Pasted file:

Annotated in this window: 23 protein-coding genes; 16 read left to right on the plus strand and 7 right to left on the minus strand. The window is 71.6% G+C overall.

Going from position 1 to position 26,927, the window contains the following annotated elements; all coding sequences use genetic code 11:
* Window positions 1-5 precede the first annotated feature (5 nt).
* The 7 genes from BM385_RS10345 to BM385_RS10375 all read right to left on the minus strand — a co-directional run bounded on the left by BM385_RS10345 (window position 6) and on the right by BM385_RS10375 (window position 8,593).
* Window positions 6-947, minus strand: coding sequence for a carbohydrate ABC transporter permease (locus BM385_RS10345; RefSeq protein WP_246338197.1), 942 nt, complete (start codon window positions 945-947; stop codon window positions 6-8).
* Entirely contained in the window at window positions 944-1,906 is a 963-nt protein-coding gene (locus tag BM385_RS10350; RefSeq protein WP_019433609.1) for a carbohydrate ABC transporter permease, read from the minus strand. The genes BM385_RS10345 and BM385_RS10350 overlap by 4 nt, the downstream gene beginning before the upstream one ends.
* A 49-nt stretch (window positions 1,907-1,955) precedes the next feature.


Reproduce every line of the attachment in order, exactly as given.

Annotated in this window: 23 protein-coding genes; 16 read left to right on the plus strand and 7 right to left on the minus strand. The window is 71.6% G+C overall.

Going from position 1 to position 26,927, the window contains the following annotated elements; all coding sequences use genetic code 11:
* Window positions 1-5 precede the first annotated feature (5 nt).
* The 7 genes from BM385_RS10345 to BM385_RS10375 all read right to left on the minus strand — a co-directional run bounded on the left by BM385_RS10345 (window position 6) and on the right by BM385_RS10375 (window position 8,593).
* Window positions 6-947, minus strand: coding sequence for a carbohydrate ABC transporter permease (locus BM385_RS10345; RefSeq protein WP_246338197.1), 942 nt, complete (start codon window positions 945-947; stop codon window positions 6-8).
* Entirely contained in the window at window positions 944-1,906 is a 963-nt protein-coding gene (locus tag BM385_RS10350; RefSeq protein WP_019433609.1) for a carbohydrate ABC transporter permease, read from the minus strand. The genes BM385_RS10345 and BM385_RS10350 overlap by 4 nt, the downstream gene beginning before the upstream one ends.
* A 49-nt stretch (window positions 1,907-1,955) precedes the next feature.